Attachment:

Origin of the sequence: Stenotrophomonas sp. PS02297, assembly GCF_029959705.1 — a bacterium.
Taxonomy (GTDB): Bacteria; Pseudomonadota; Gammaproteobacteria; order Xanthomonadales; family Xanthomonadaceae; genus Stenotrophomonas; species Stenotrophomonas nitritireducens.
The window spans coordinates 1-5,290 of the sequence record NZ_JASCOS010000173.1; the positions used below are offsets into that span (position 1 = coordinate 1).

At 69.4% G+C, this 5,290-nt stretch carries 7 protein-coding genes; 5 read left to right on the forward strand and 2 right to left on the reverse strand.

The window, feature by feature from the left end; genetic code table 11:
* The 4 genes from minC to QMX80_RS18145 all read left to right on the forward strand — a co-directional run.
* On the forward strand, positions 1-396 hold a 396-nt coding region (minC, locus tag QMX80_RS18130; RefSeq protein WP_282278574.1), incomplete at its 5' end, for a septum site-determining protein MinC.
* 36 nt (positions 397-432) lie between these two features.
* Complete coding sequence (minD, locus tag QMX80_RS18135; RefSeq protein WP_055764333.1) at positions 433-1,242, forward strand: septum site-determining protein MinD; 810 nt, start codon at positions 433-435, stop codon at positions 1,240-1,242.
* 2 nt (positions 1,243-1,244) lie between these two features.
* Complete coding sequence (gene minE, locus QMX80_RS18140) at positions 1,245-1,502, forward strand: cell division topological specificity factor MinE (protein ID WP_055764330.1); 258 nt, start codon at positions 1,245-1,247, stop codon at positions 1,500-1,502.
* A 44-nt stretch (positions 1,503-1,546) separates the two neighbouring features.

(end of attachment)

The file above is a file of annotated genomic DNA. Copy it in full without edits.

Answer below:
Origin of the sequence: Stenotrophomonas sp. PS02297, assembly GCF_029959705.1 — a bacterium.
Taxonomy (GTDB): Bacteria; Pseudomonadota; Gammaproteobacteria; order Xanthomonadales; family Xanthomonadaceae; genus Stenotrophomonas; species Stenotrophomonas nitritireducens.
The window spans coordinates 1-5,290 of the sequence record NZ_JASCOS010000173.1; the positions used below are offsets into that span (position 1 = coordinate 1).

At 69.4% G+C, this 5,290-nt stretch carries 7 protein-coding genes; 5 read left to right on the forward strand and 2 right to left on the reverse strand.

The window, feature by feature from the left end; genetic code table 11:
* The 4 genes from minC to QMX80_RS18145 all read left to right on the forward strand — a co-directional run.
* On the forward strand, positions 1-396 hold a 396-nt coding region (minC, locus tag QMX80_RS18130; RefSeq protein WP_282278574.1), incomplete at its 5' end, for a septum site-determining protein MinC.
* 36 nt (positions 397-432) lie between these two features.
* Complete coding sequence (minD, locus tag QMX80_RS18135; RefSeq protein WP_055764333.1) at positions 433-1,242, forward strand: septum site-determining protein MinD; 810 nt, start codon at positions 433-435, stop codon at positions 1,240-1,242.
* 2 nt (positions 1,243-1,244) lie between these two features.
* Complete coding sequence (gene minE, locus QMX80_RS18140) at positions 1,245-1,502, forward strand: cell division topological specificity factor MinE (protein ID WP_055764330.1); 258 nt, start codon at positions 1,245-1,247, stop codon at positions 1,500-1,502.
* A 44-nt stretch (positions 1,503-1,546) separates the two neighbouring features.